I tried to talk him about it all from time to time, and I gave him a book about the three battles of Ypres. But he would never say much, only that it rained all the time, and that it was only the rain that ruined all those catastrophic offensives. As for history's first gas attack, he would say only: "We went up to relieve the Canadians and they were all dead. All dead."
I met other soldiers from that war. I used to sit at the bar at Charley's, his bar-restaurant in Nice, trying to learn French, practicing on one or another of his barmen, and those old soldiers would come in, tourists now, attracted by him, I suppose, and I would talk to them. But none ever said much. One had been shot in the chest, he told me. He was not looking for sympathy. He was apologizing for his raspy breathing. But he would never say much else. I never heard of anyone from that war who would. It had been the greatest experience of their lives, but a ghastly one. Not something they wanted to discuss with people who hadn't been there, certainly. Did they ever discuss it among themselves? I don't know. They didn't really have to. Each of them already knew what all the others had lived through, for trench warfare was exactly the same from the Swiss border to the Belgian coast, 300 miles of trenches, the suffering and the slaughter just went on and on, year after year.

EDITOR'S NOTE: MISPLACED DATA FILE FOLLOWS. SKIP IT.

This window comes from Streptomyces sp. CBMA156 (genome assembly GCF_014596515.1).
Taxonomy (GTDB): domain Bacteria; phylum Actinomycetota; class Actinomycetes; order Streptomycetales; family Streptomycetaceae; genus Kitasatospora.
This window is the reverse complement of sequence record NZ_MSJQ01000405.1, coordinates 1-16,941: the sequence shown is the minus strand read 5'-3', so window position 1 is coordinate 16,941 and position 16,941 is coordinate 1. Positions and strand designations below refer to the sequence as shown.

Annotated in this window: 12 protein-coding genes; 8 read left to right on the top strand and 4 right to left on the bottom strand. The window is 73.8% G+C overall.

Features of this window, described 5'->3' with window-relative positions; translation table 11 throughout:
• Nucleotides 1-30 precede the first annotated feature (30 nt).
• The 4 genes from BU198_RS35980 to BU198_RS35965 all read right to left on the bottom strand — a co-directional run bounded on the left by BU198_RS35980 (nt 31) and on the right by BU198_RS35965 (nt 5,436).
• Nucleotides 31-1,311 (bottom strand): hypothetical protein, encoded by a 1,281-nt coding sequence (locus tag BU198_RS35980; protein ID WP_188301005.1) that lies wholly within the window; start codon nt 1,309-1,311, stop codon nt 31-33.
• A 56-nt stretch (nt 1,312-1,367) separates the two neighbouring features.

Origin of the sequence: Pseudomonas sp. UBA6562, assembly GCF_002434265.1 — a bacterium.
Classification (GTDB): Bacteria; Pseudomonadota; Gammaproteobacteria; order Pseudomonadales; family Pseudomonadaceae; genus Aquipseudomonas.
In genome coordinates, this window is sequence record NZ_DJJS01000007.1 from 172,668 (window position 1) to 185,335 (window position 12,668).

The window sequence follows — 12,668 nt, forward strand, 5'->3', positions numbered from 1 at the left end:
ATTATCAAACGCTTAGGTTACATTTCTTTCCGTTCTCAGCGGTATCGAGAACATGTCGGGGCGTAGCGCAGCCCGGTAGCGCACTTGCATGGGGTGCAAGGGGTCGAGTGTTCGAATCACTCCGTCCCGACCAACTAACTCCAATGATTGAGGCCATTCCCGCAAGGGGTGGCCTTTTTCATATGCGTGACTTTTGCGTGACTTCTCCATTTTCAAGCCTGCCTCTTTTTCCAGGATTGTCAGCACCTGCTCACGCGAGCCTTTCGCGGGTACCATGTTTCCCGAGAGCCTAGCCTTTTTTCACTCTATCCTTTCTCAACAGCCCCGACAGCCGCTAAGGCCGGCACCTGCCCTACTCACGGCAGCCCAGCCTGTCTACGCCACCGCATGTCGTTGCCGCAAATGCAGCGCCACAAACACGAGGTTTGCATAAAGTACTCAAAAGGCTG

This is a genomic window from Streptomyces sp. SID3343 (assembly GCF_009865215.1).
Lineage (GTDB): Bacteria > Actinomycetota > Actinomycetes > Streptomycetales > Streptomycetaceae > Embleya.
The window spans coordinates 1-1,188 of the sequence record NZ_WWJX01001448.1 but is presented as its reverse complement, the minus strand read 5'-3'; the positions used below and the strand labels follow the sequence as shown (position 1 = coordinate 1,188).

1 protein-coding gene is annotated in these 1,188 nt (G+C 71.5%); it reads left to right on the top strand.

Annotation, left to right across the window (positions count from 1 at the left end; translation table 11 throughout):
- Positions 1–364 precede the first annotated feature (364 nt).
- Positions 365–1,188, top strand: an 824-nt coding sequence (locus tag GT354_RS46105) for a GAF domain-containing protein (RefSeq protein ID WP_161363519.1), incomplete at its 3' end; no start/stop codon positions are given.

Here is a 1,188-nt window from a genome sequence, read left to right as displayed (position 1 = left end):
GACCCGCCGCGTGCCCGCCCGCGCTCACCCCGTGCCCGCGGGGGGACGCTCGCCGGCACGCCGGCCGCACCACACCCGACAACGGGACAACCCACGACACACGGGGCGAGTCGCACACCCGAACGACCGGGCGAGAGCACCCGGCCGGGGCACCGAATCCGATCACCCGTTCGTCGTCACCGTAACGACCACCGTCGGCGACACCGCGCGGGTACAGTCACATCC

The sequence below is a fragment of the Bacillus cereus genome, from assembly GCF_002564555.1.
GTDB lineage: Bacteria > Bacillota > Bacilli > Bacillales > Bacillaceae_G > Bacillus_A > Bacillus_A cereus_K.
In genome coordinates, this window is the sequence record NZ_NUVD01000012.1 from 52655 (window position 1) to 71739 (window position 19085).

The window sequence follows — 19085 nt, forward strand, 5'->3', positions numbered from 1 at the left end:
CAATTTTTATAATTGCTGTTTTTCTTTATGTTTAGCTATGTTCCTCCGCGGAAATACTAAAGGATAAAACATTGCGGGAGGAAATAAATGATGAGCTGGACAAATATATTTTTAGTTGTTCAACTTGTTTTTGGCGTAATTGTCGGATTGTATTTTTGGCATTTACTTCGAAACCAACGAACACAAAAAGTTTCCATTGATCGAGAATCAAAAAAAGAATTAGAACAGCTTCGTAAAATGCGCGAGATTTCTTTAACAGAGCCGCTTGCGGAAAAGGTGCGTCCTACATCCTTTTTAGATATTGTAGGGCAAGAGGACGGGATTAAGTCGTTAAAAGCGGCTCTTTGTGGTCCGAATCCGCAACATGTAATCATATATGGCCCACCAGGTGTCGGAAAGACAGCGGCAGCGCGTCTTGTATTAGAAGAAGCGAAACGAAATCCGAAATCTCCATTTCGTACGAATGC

I would give a lot to know the answers.